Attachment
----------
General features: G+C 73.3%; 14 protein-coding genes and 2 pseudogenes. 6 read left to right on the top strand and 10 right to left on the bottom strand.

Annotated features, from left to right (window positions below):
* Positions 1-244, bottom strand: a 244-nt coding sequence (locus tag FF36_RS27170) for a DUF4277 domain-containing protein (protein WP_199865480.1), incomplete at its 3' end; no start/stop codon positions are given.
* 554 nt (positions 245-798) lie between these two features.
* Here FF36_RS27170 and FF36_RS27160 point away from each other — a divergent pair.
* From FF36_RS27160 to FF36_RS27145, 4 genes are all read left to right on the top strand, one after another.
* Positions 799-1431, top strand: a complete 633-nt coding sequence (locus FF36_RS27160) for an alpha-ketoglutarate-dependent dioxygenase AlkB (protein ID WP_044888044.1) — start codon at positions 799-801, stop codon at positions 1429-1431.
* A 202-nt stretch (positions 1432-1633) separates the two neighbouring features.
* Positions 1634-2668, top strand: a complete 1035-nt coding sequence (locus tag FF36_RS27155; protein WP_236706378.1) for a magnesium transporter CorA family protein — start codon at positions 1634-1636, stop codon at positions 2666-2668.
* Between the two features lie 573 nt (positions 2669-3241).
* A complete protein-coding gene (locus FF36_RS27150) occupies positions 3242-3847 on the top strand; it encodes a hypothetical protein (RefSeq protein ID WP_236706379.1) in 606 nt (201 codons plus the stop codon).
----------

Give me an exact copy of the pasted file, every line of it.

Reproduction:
General features: G+C 73.3%; 14 protein-coding genes and 2 pseudogenes. 6 read left to right on the top strand and 10 right to left on the bottom strand.

Annotated features, from left to right (window positions below):
* Positions 1-244, bottom strand: a 244-nt coding sequence (locus tag FF36_RS27170) for a DUF4277 domain-containing protein (protein WP_199865480.1), incomplete at its 3' end; no start/stop codon positions are given.
* 554 nt (positions 245-798) lie between these two features.
* Here FF36_RS27170 and FF36_RS27160 point away from each other — a divergent pair.
* From FF36_RS27160 to FF36_RS27145, 4 genes are all read left to right on the top strand, one after another.
* Positions 799-1431, top strand: a complete 633-nt coding sequence (locus FF36_RS27160) for an alpha-ketoglutarate-dependent dioxygenase AlkB (protein ID WP_044888044.1) — start codon at positions 799-801, stop codon at positions 1429-1431.
* A 202-nt stretch (positions 1432-1633) separates the two neighbouring features.
* Positions 1634-2668, top strand: a complete 1035-nt coding sequence (locus tag FF36_RS27155; protein WP_236706378.1) for a magnesium transporter CorA family protein — start codon at positions 1634-1636, stop codon at positions 2666-2668.
* Between the two features lie 573 nt (positions 2669-3241).
* A complete protein-coding gene (locus FF36_RS27150) occupies positions 3242-3847 on the top strand; it encodes a hypothetical protein (RefSeq protein ID WP_236706379.1) in 606 nt (201 codons plus the stop codon).